“Oz the Great and Powerful”
Director Sam Raimi may be one of the few people in Hollywood who could
actually pull off a prequel to the iconic classic “The Wizard of Oz”
(1939). Of course, our CGI cinema technology is much improved these days,
and it shows in this 3-D spectacular. But there still must be a compelling
story to add substance to the style, and, fortunately, the screenplay and
the acting are up to the challenge.
Oz (James Franco) actually begins as a carnival magician (the traveling
carnival is suitably named Baum, after the original writer, and such homage
appear throughout). And, as we might expect of a turn-of-the-20th-century
Carney, he teeters on the edge between illusionist and charlatan. He’s a
shameless romancer, as well, and charms the local village ladies just enough
to pique their interest, until he leaves town again. Well, while attempting
to escape from an angry rival suitor, he winds up floating away in the
hot-air balloon, which then careens straight into the tornado, and somewhere
in the eye of the storm, he’s ignobly deposited in the Land of Oz. And
here’s where it begins to strangely resemble an allegory for a preacher.
It seems the people of Oz, though hard-working and loyal and trustworthy,
have lacked a spiritual leader, or “wizard,” since their last one up and
died on them. They’ve all been awaiting the moment when the prophecy is
fulfilled and the new wizard finally arrives, who will not only deliver them
from the clutches of wickedness, but also restore harmony and faith to their
diverse little community.
At first, Oz tries to tell everyone that he’s not the one whom they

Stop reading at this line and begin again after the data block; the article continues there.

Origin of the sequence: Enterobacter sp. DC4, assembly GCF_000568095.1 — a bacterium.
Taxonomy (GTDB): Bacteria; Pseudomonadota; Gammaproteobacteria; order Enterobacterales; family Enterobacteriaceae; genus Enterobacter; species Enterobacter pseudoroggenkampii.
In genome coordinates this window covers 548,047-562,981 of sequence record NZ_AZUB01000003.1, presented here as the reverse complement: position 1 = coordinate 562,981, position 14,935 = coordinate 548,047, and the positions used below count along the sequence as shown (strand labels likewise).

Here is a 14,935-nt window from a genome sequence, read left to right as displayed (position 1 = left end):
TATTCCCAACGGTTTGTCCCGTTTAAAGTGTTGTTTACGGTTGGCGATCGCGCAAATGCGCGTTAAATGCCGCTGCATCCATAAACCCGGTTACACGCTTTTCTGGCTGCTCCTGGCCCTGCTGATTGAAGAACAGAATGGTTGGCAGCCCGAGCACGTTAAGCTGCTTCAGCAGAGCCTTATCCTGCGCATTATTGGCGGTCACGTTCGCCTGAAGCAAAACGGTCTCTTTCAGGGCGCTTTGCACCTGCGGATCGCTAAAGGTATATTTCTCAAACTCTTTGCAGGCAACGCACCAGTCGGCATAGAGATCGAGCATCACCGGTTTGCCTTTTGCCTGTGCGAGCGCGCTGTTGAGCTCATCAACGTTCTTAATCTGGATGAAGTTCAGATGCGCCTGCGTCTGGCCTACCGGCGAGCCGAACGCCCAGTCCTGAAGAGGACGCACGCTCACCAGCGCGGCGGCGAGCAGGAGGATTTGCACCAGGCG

expect, but he begins to suspect there might be some side benefits to
allowing the people to believe that he is their long-anticipated wizard.
Like material comfort: a throne, a scepter, a palace, and a treasury, which
may or may not be similar to a study, a pulpit, a robe, a manse, and a
salary. Like the attention of some young, beautiful, available women who
seem charmed by his eloquence. Besides, the place is lovely to behold.
Ah, but everything is not as it appears. The wide-eyed young lady, Theodora
(Mila Kunis, and never mind the irony of her character name), plays the
innocent, but actually has a black heart. She has two sisters, one of whom,
Evanora (Rachel Weisz), is beautiful but evil, and the other of whom, Annie
(Michelle Williams) is also beautiful, and seems to be good, but she also
sees Oz for who he really is. She’s not really impressed with pulling
doves out of handkerchiefs, although she’s not averse to some
smoke-and-mirror routine of her own. What she really does is encourage him
to use what gifts he has, including rhetoric, energy, leadership, charisma,
and yes, sleight-of-hand bordering on deception, to generate among the good
folks a genuine enthusiasm, and a belief that together they can overcome
their difficulties, and intimidate the nay-sayers into slinking away and
looking somewhere else to parlay their doom and gloom. Yes, the real calling
of The Wizard of Oz is to stir up faith, courage, and perseverance in the
land, with precious few resources except, well, his own resourcefulness.
What a trip. We have the return of the flying baboons, the good witch in the
white bubble, the yellow brick road, the proto-projected image, fireworks
and fog, the green evil witch on a broom, and new wisecracking sidekicks.
And it’s all done with such pizzazz and panache and finesse that we enjoy
ourselves despite the willing suspension of disbelief. Or maybe even because
As in the original, some of the scenes may be intense for small children.
But this is unique 3-D adventure is one the whole family can enjoy, where
universal familiarity with the original just makes it that more enjoyable.
Dr. Ronald P. Salfen, Minister, St. Stephen’s Presbyterian Church, Irving,